How very, very disappointing that my first live experience of Debussy’s more than ambiguous love opera and my first experience at the Hong Kong Arts Festival was lacking in both the artistic and administrative arenas.
I was able to secure my tickets with a ready credit card reference, but having two suppliers for the same festival, distinguished only by venue, makes it a challenge for newcomers to slip into their seats with the greatest of ease. And seating a horde of latecomers well into Act 1 only served to drag the already sluggish proceedings down still further. Thankfully, there was only one errant cellphone…
Sadly, director David Pountney’s realization of Maurice Maeterlinck’s well-constructed libretto and Claude Debussy’s marvellously balanced score (largely between ethereal bliss and brooding angst) played too fast and loose with the greatness before him to engage, much less entrance the capacity audience. The lack of any sort of a collective shared experience was palpable.
Opting to go with a human skeleton outline of the tower as the main set (nonetheless marvellously rendered by Johan Engels) quite literally kept the principals too far apart to feel the passion during their prime moments—most notably the hair scene where Pelléas had to settle for three long-locked maidens swirling around him while his short-lasting love writhed about on a platform by herself (some might view that action very uncharitably). The decision to replace both the opening spring and, later, the Blind Men’s Well with copious amount of sloshing water suitable for bathing (spoiler alert, Mélisande does) is almost laughable if they weren’t so at odds with the original artistic intent—losing the wedding ring becomes more comic relief than dramatic moment. Having three very much alive women portraying the “three sleeping white-haired beggars” may well have been due to touring budget restraints but, once again, ruined the effect.
In the pit, the Welsh National Opera orchestra did their best for conductor Lothar Koenigs, but the maestro’s gestures were too fluid when clarity was needed, resulting in ensemble that was far from razor sharp (kudos to the trumpets for managing one of the most challenging entries from nowhere in the literature). With such a deliberate pace throughout the opera, the absence of inner tension denied the composer of his demonstrable genius in this most challenging work. The chorus was astonishingly weak.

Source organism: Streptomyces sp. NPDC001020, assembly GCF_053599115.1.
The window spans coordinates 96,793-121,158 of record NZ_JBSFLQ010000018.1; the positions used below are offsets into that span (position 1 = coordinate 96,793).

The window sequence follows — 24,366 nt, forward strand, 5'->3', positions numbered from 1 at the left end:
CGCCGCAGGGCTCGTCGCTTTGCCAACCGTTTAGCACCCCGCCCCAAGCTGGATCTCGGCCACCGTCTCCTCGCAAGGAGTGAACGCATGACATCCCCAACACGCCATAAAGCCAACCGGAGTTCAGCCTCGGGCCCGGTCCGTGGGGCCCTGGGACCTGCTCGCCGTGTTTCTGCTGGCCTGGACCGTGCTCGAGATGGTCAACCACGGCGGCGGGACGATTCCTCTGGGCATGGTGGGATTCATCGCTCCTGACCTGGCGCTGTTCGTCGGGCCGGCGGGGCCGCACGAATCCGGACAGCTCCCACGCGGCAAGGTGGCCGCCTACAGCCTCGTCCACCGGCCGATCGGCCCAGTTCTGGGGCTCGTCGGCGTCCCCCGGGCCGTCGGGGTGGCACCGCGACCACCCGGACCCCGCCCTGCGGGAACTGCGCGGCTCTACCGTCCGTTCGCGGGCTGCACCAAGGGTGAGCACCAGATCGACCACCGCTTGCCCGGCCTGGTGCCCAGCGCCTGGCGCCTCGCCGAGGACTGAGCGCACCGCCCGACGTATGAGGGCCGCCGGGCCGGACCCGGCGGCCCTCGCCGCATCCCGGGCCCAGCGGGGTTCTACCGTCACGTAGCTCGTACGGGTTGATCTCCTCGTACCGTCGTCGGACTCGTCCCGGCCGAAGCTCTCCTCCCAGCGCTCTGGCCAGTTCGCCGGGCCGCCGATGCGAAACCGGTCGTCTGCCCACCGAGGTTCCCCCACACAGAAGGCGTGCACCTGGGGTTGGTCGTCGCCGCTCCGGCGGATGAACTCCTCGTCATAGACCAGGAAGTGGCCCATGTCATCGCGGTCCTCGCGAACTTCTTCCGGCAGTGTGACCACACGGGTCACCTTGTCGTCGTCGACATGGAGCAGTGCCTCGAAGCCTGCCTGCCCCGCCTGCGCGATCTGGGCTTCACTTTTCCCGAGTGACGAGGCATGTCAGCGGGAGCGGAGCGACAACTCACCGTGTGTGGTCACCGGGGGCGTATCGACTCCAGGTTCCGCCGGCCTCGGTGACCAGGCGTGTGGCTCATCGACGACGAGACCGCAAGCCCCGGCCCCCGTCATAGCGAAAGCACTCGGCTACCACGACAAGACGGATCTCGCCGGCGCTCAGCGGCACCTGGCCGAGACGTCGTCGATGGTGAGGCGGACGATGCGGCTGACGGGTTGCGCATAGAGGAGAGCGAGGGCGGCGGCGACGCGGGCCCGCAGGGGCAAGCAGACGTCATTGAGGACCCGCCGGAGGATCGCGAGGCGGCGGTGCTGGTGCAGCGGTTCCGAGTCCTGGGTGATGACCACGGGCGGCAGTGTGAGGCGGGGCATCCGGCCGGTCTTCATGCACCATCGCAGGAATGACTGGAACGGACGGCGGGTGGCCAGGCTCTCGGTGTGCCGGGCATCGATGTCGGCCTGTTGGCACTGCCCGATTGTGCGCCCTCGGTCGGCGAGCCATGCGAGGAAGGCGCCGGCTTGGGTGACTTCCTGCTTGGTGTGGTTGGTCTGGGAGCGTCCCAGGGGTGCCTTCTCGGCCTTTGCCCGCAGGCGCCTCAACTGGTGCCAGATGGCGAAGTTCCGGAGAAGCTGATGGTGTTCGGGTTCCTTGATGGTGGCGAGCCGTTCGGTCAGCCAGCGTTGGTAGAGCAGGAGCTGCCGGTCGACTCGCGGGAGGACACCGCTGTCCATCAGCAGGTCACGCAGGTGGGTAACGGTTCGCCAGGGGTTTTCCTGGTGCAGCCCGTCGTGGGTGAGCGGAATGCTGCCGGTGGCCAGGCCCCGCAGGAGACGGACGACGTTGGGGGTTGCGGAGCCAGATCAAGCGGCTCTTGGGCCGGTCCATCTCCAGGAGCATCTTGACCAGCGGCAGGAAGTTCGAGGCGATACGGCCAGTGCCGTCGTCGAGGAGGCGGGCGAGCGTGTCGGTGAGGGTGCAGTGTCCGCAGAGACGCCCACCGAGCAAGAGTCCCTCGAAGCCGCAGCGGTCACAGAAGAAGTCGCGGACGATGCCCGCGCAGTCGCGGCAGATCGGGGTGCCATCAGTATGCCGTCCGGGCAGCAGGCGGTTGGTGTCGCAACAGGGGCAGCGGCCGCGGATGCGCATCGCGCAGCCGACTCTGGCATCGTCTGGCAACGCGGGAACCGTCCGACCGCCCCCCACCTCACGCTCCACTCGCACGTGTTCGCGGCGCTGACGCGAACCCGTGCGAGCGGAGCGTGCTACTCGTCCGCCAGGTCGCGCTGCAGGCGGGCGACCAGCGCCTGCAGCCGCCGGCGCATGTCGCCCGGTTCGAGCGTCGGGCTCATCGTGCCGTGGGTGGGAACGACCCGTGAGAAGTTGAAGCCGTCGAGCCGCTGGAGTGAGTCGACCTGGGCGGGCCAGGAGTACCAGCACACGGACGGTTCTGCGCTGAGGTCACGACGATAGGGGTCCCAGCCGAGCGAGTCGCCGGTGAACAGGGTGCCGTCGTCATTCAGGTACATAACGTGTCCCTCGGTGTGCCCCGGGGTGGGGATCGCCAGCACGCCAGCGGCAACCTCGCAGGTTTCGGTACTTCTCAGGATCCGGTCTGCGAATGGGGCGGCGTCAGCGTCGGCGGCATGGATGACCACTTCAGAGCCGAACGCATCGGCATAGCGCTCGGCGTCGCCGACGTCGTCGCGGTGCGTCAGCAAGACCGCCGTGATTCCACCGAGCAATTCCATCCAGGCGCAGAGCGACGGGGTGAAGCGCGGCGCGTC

As to the cast, the men fared much better vocally than the women. Alfred Reiter’s deeply nuanced Arkel led the way; Christopher Purves’ Golaud was appropriately menacing while Jacques Imbrailo did his level best as Pelléas trying to love from afar. Playing Mélisande, Jurgita Adamonyté needed more dramatic skills and the ability to not fear employing “less is more” in the quieter moments (Jessye Norman’s recordings can provide a master class on this too-rare technique); Leah-Marian Jones’ Geneviève couldn’t find the required level of stoicism and uncategorical love; Yniold, in the very capable hands of Rebecca Bottone, worked well on many levels, but—touring follies II ?—convinced no one that she was a precocious boy whose voice had yet to change.
Pelléas et Mélisande
Stage Producer and Director, Peter SteinConductor, Pierre Boulez
Orchestra and Chorus of Welsh National Opera
Much more to admire
This DVD/Video from the same opera company is light-years ahead of the above production. The voices are all stronger (it is hard to imagine a better Arkel than Kenneth Cox’s riveting interpretation). Boulez gives the music all of the flow required to sweep up any listener, and with far less ensemble vagaries than Koenigs’ reading.
Peter Stein places his live production in front of the cameras with intimate knowledge of every working piece, resulting in a visual presentation that deftly reinforces the tragic drama.
The camerawork and editing further add to the overall understanding: there’s nothing ambiguous about that.
Pelléas et Mélisande
Seiji Ozawa, Boston Symphony Orchestra
DGG 423 089-2
Right to the heart of the matter
Five years before Stein’s production, Ozawa and his Bostonians got virtually everything just right in this memorable CD—this time the composer is Gabriel Fauré.
From the very first notes, the “Prélude” is warm, well voiced and lovingly shaped. “Fileuse” has a compellingly easy flow as the melodies (notably from the oboe) are gently accompanied by delicate pizzicati.
Soprano Lorraine Hunt offers a fine legato and superb diction (English) in her heartfelt rendering of “Chanson de Mélisande.”
The ever-engaging flute lines in the properly famous “Sicilienne” are supported by Ozawa’s ideally paced lilt. “La Mort de Mélisande” builds exceptionally well to its inevitable conclusion.
Those who love the Fauré suite would be well advised to experience’s Debussy’s full-length version; and vice versa. JWR